So you want to learn how to make a resin necklace. Awesome! I’m going to show you how to make several resin charms from one mold. Then you’ll string them together to make a resin necklace.
The cool part about this project is that I’m using a quick-curing polyurethane resin. It cures in about 15 minutes, which means you can have this project done in an hour.
But, that’s also the reason this is an advanced jewelry project. Quick-curing resin is tricky for resin beginners to use. If you’re new to resin, here’s an easy pendant tutorial to get you started. Then come back to this project when you’re ready for a resin challenge.
Resin supply list:
Quick-curing polyurethane resin
Alcohol Inks in red and blue shades
Silicone Butterfly Ice cube tray
Silver beading wire or tiger tail
Silver beading supplies: eight silver crazy wire beads, two silver wire guardians, two silver split rings, two silver crimp tubes, two silver crimp covers, silver clasp
1oz graduated measuring cups
Drill with a 1mm drill bit
Jewelry pliers: chain nose pliers, split ring pliers, crimping pliers, flush cutters
Designer’s Notes: quick-curing resin has a short pot time, so it’s best to mix several small batches of resin so that it doesn’t begin to gel while you’re still pouring it into the mold cavities. Be sure to follow the mixing instructions in the resin kit.
Step 1: Measure and color Part A.
Measure out 1 tablespoon Part A.
Color the Part A resin with 2 drops of pink alcohol ink.
Mix the color into the resin thoroughly.
Step 2: Add Part B
Measure out one tablespoon Part B. Mix the two parts together thoroughly, scraping the walls and bottom of the cup to free any unmixed resin. Repeat mixing in a second cup.
Step 3: Add to the mold
Pinch the tip of the cup to create a pouring spout to help you pour into the cavities.
Pour a little resin into several cavities. You only want to cover the bottom of them partially.
Your mold should look something like this. Leave the resin to set for 15 minutes.
Step 4: Mix a new color
Measure out 1/4 ounce of Part A resin in a clean cup. Color it with three drops of blue alcohol ink.
Combine the color thoroughly into the resin. Next, measure out 1/4 ounce of Part B hardener and mix the two parts together well.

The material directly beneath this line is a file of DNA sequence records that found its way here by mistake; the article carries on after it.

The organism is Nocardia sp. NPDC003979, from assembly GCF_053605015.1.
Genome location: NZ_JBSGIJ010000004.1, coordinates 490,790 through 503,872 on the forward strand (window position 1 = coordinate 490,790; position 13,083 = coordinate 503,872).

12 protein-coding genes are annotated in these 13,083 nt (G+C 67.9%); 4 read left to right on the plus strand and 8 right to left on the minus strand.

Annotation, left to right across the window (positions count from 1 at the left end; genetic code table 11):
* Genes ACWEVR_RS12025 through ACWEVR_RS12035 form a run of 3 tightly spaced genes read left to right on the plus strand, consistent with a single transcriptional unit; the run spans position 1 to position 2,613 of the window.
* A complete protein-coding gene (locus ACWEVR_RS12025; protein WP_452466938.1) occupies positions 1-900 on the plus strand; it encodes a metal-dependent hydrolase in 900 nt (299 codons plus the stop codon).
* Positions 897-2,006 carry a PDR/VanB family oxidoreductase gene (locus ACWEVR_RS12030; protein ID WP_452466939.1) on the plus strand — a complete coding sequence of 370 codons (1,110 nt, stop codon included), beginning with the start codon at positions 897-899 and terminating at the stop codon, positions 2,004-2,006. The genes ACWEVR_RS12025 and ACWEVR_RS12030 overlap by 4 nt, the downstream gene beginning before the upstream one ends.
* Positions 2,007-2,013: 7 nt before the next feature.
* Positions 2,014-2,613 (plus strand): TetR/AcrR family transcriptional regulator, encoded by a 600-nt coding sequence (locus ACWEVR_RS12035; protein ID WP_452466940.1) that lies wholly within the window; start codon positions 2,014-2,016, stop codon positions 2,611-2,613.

Step 5: Add to the mold
Pour the blue resin into the empty cavities and pour the rest into the holes with pink resin. Leave the resin to set up for about 15 minutes.
Step 6: Mix more resin to fill the mold
Mix more batches of pink and blue resin to fill the cavities. Leave the resin to cure.
Step 7: Demold
Once the resin has cured, twist the mold to help release the resin from the silicone. Then, press each of the cavities from the bottom of the mold to push the resin necklace pieces out of the mold.
Step 8: Finish edges
Use an emery board to file the sharp edges.
Step 9: Drill and assemble into a necklace
Select the resin pieces you’d like to use in your necklace. Then, measure 5/16” from the top of each piece and place a mark halfway between the front and back with the permanent marker.
Drill a hole from side to side on each piece.
String the wire beads and resin pieces onto the beading wire, alternating them. Begin and end with a wire bead.
Decide how long you’d like the resin necklace to be and cut the beading wire, adding a couple of extra inches.
String a crimp onto one end, followed by a wire guardian. Then, string a split ring onto the wire guardian, insert the wire back through the crimp, and crimp it into place securely.
Place a crimp cover over the crimp tube and close it. Repeat on the other end of the resin necklace.
Open the split ring and insert it into one half of the clasp. Repeat on the other end of the necklace.
Your resin necklace is now complete! Using the different parts of the butterfly wing mold, you can create complementary charms that do not precisely match.
Ready to dive into making resin jewelry but want expert help?
Then you will want to get a copy of Resin Jewelry Making. It’s the same information I teach in my in-person classes, but you can learn it all without leaving home.
Originally written by Mylene Hillam
Unpublished Blog Posts of Resin Obsession, LLC © 2022 Resin Obsession, LLC